Dstl wins the IOP’s Best Practice in Professional Development Award 2010
We’re very happy to announce that the Defence Science and Technology Laboratory (Dstl) has won our annual Best Practice in Professional Development Award. The award aims to commend, celebrate and promote the very best in training and professional development for physicists working in the UK.
Dstl is part of the UK Ministry of Defence. Created in 2001, it employs about 3,600 people, of which around 450 have a physics-related degree. Dstl provides science and technology expertise, making sure that the UK Armed Forces and Government are supported with world-class research and advice.
“The work we do covers every aspect of science and technology,” says Simon Swales of Dstl’s human resources department, “and physics is quite a large area within Dstl. We’re therefore delighted to have won this award.
Professional development: the Dstl approach
“We have a wide-reaching professional development programme,” says Swales. “We aim for our people to see a clear path in their careers, making sure they look at personal development, professional development and work activities.”
Dstl’s annual performance management process ensures that all employees have regular, meaningful conversations about their careers. In partnership with their managers, employees measure and plan progress by identifying development gaps and opportunities.
Professional development should begin when an employee starts work, and Dstl has a formal three-month induction process. During their first two years, there are a range of training activities for new starters.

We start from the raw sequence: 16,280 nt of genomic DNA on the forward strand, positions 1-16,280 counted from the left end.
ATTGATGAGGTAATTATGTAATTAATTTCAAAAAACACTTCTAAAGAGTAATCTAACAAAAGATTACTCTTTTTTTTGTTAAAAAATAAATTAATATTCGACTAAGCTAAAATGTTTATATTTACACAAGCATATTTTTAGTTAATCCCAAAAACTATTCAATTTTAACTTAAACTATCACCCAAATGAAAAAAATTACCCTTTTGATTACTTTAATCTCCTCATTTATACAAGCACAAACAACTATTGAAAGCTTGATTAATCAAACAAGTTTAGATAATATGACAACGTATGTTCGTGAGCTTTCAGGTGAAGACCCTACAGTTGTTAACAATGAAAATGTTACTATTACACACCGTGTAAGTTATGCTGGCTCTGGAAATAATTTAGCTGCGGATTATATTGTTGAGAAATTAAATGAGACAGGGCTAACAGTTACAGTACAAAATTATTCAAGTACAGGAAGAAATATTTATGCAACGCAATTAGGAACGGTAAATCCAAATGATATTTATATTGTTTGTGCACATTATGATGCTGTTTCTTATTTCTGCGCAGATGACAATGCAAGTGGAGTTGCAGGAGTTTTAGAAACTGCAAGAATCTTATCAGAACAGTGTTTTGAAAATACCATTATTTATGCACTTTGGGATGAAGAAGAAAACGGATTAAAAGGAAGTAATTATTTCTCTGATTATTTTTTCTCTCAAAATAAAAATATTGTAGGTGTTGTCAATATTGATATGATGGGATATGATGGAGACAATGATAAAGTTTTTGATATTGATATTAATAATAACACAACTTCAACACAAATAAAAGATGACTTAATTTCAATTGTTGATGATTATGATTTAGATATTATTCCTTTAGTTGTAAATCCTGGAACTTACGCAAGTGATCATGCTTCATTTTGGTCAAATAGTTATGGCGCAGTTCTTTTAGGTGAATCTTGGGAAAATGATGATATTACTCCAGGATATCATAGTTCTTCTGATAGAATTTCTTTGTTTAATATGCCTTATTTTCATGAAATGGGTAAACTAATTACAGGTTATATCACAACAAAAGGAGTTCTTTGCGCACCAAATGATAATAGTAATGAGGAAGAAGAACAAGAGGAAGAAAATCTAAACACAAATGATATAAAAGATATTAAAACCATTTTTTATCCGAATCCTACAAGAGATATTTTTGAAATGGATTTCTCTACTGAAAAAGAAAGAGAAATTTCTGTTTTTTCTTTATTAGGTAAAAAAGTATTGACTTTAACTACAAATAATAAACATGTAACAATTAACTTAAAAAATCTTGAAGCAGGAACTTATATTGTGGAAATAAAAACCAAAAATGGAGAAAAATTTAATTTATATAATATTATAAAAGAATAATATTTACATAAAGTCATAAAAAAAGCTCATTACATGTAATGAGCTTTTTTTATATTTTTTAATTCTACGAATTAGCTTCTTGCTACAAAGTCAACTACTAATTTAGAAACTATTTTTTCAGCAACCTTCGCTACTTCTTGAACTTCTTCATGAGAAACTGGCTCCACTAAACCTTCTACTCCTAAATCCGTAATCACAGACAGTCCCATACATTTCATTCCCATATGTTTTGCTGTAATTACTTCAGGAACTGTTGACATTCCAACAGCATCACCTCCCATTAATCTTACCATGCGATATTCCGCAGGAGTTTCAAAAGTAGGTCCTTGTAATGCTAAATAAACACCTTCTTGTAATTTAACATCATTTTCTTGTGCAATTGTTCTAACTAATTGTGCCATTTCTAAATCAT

Dstl promotes a healthy work-life balance with various sports and social clubs, and on-site sports facilities, as well as occupational health and welfare services. Flexible working is encouraged to enable employees to successfully manage their time.
Chartership and accreditation
For many physicists, chartership goes hand in hand with professional development. Dstl’s Chartership and Accreditation Scheme is linked with 12 professional bodies, including the IOP. A senior mentor manages applications and assigns mentors to applicants, and recorded progress is linked to annual appraisals.
The Institute of Physics has 186 mentees and mentors at Dstl. To take physics to a wider audience, physicists at Dstl have set up a Centre in Salisbury linked to the South West branch of the Institute, in collaboration with the Café Scientifique network.
Dstl encourages staff to make presentations at schools and other community events, promoting their work and the crucial role of science and technology in British society.
Dstl is also rolling out a new approach to capturing technical competencies using its intranet, so staff can create their own profile and highlight qualifications, technical competencies and expertise, enabling others to search for and identify specific skills and competencies within the organisation.
“I’d like to congratulate Dstl on winning this award,” says Steve Prosser, Chair of the Professional Standards Committee of the Institute of Physics. “It’s very encouraging to see Dstl takes such a well thought-out and comprehensive approach to developing their people – an investment that’s sure to pay off in the coming years.”
The IOP awards best practice in professional development on an annual basis. 2009’s winners were AMEC, the National Physical Laboratory and Sellafield Ltd. For more information go to our Awards page, or email firstname.lastname@example.org